Med Sci (Paris). 2003 Nov;19(11):1101-10
Gabra BH, Couture R, Sirois P.
Institut de Pharmacologie de Sherbrooke, Faculte de Medecine, Universite de Sherbrooke, 3001, 12e Avenue Nord, Sherbrooke, Quebec, J1H 5N4 Canada.
Kinins are autacoid peptides and central neuromediators involved in cardiovascular regulation, inflammation and pain.
Their effects are mediated by two transmembrane G-protein-coupled receptors denoted as B1 and B2.
While the B2 receptor is constitutive, the B1 receptor is inducible and up-regulated in the presence of cytokines, endotoxins or during tissue injury.
The B2 receptor is believed to play an important role in the beneficial effects of angiotensin-1 converting enzyme inhibitors used in the treatment of cardiovascular diseases, yet it is involved in the acute phase of inflammation and of somatic and visceral pain.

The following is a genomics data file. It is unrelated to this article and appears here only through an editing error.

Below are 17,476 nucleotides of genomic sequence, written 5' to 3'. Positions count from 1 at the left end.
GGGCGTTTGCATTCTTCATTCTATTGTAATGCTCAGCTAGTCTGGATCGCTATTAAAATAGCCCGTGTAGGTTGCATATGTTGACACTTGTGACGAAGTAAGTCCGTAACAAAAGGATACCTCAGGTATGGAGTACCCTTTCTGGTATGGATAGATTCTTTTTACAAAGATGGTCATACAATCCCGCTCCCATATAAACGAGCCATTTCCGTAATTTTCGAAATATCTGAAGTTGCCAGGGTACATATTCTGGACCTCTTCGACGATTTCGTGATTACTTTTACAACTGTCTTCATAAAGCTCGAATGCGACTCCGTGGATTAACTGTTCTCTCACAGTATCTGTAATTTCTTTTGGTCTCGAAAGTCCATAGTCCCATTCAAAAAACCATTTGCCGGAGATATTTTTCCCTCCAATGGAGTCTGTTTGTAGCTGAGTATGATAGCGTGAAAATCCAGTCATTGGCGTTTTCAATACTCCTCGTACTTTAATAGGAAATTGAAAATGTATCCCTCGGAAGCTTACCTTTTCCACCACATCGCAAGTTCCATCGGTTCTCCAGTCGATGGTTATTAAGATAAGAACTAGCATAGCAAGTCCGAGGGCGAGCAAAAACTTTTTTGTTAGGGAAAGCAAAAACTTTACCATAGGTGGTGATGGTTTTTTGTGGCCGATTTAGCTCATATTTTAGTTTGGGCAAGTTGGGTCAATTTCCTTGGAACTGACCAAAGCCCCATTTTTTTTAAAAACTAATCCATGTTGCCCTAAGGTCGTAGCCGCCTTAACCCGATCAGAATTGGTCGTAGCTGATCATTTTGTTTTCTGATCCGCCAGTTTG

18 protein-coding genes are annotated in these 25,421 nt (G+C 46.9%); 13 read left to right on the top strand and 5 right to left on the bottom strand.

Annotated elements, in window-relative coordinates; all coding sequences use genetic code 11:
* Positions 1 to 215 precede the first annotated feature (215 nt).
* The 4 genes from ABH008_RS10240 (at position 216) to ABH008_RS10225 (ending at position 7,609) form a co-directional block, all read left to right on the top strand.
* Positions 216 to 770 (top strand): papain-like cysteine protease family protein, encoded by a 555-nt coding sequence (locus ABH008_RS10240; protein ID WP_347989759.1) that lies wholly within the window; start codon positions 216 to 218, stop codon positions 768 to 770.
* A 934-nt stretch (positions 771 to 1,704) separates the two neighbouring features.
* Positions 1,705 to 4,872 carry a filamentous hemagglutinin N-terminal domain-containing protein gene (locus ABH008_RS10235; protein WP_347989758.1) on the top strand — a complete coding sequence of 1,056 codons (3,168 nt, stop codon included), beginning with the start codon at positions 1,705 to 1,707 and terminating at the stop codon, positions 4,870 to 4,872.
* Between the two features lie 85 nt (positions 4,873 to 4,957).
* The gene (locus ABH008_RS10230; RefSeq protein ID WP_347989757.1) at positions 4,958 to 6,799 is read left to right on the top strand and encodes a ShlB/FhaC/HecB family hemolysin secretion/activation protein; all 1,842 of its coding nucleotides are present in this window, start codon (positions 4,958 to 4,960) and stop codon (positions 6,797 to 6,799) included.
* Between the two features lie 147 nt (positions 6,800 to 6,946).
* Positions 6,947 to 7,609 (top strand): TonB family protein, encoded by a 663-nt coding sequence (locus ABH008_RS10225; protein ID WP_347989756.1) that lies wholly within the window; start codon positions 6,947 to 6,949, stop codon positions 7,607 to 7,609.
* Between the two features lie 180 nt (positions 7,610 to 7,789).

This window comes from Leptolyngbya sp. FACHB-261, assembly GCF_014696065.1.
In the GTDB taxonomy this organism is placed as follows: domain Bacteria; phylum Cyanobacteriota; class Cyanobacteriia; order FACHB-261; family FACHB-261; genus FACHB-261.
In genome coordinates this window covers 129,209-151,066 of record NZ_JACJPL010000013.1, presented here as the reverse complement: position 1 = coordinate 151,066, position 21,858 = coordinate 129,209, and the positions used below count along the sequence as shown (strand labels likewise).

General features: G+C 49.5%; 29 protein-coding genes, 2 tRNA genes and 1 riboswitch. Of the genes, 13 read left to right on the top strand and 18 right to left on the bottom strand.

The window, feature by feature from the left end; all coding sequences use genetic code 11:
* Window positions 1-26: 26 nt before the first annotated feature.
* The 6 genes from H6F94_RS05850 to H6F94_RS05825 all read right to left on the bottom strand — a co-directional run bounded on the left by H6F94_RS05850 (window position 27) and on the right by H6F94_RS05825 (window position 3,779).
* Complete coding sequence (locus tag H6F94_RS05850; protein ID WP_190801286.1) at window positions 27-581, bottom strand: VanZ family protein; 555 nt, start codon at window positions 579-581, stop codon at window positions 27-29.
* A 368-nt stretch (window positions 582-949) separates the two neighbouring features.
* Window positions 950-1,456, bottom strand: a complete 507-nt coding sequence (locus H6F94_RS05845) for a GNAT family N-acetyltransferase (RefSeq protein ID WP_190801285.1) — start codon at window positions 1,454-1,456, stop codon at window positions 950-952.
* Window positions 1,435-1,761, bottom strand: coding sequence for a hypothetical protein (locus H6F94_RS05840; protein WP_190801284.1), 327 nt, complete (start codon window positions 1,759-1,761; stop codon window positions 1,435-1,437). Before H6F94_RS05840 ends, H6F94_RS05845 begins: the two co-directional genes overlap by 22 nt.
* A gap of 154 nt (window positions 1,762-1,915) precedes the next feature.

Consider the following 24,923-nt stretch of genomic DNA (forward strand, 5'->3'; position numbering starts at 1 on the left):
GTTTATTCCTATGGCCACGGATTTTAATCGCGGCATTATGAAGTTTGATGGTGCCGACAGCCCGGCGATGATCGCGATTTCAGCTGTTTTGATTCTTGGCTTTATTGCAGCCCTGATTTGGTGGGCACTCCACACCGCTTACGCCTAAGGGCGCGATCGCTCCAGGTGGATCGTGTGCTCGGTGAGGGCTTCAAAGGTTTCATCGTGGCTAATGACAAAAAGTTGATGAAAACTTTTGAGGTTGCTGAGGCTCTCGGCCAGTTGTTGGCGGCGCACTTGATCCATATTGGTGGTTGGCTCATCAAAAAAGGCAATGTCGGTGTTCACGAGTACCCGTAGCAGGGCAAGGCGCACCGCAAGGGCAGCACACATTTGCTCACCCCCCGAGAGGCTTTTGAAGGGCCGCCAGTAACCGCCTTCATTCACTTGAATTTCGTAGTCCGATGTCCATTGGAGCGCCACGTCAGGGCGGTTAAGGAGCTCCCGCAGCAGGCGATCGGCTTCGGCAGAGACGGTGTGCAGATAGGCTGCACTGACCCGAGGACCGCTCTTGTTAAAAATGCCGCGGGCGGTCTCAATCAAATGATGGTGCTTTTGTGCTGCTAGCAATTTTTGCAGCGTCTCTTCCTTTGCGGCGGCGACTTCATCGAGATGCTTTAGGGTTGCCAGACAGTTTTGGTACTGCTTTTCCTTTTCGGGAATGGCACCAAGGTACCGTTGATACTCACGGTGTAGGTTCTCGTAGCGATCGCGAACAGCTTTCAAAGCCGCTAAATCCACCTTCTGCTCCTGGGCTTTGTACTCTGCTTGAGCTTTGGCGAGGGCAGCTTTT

Conversely, the B1 receptor participates in the chronic phase of these responses and is likely to play a strategic role in diseases with a strong immune component such as rheumatoid arthritis, multiple sclerosis, septic shock and diabetes.
A dual function for the B1 receptor is also reported in some pathologies in which it can exert either a protective (multiple sclerosis and septic shock) or harmful (pain and inflammation) effect.
Therefore, the use of antagonists for these receptors as clinical therapeutic agents requires a rigorous evaluation of the potential side effects.